Longer Distance Runners Can Eat more of their Favorite Foods

November 12, 2012

Longer Distance Runners Can Eat more of their Favorite Foods

A new study published in the journal Medicine & Science in Sports & Exercise has found that runners show less affect to change of diet than non runners or infrequent runners. The large scale study involved almost 107,000 runners and was carried out by researchers from the U.S. government’s Lawrence Berkeley National Laboratory.

For runners this could mean that an extra helping of their favorite foods may have less affect to their bodies.

The large scale study divided the 107,000 runners into five different groups. One group ran 8km, thatÂ’s about 5 miles, or more everyday, another group covered 3.7 to 5 miles (6 km to 8 km) daily. The next group ran from 2.4 to 3.7 miles (4km to 6km) daily and then the runners running between 1.2 to 2.4 miles (2 km to 4km) were in the next group and the final group ran less than 1.2 miles (2 km) per day.

When investigated it was found that the runners who covered the most distance were significantly less likely to change their body mass index (BMI) or waist circumference when they changed their diet to eat more meat and less fruit, than those who ran very little or not at all. The researchers identified that very active runners showed about 50% less change than the least active runners. Any runners who ran more than 1.2 miles (2km) per day also saw the same effects but to a lesser degree than the longer distance runners.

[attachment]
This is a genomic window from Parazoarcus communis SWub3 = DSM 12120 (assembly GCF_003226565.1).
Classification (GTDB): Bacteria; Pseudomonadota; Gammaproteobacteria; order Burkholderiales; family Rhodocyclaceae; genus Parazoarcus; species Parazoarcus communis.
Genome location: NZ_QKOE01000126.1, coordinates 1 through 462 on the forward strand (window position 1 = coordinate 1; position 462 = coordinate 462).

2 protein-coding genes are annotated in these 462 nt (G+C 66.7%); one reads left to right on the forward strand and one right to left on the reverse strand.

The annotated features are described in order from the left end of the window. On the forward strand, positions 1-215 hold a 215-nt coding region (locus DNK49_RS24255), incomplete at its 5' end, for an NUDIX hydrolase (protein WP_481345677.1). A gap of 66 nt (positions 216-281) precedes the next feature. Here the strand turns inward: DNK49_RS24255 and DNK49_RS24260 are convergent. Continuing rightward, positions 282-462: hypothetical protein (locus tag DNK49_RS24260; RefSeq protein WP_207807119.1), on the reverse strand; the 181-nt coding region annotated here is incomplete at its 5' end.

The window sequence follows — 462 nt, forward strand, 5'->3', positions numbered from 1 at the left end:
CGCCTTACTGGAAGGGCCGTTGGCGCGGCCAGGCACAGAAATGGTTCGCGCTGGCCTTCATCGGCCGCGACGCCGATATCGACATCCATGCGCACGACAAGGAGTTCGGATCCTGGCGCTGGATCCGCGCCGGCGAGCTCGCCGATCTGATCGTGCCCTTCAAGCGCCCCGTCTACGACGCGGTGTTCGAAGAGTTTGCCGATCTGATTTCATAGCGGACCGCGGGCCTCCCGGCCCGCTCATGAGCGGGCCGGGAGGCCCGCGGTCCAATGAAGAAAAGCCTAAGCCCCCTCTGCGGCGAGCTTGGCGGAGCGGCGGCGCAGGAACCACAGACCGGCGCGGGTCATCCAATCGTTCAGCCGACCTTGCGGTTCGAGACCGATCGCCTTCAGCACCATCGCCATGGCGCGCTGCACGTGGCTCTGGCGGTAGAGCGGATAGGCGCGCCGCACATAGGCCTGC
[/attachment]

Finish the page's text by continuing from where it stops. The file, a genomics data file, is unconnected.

One of the researchers, and study author Paul Williams said, “Generally, body mass index and waist circumference increase as a person eats more meat and less fruit. My analysis indicates that this relationship weakens as runners increase their daily mileage. It appears that the more miles a person logs each week, the less affected they are by variances in their diet”.

Presently the reasons for this affect are open to discussion but some thoughts are that high levels of exercise produce an ability to burn fat more effectively or the runners who cover greater distances need to balance their diets more efficiently.

Concluding, Williams said, “My observations suggest that runners who exceed the recommended Physical Activity Guidelines for Americans can reduce their risk of gaining weight from high-risk diets, those with high meat and low fruit content.” He also added that, “We have other data suggesting this benefit may also apply to walking”.

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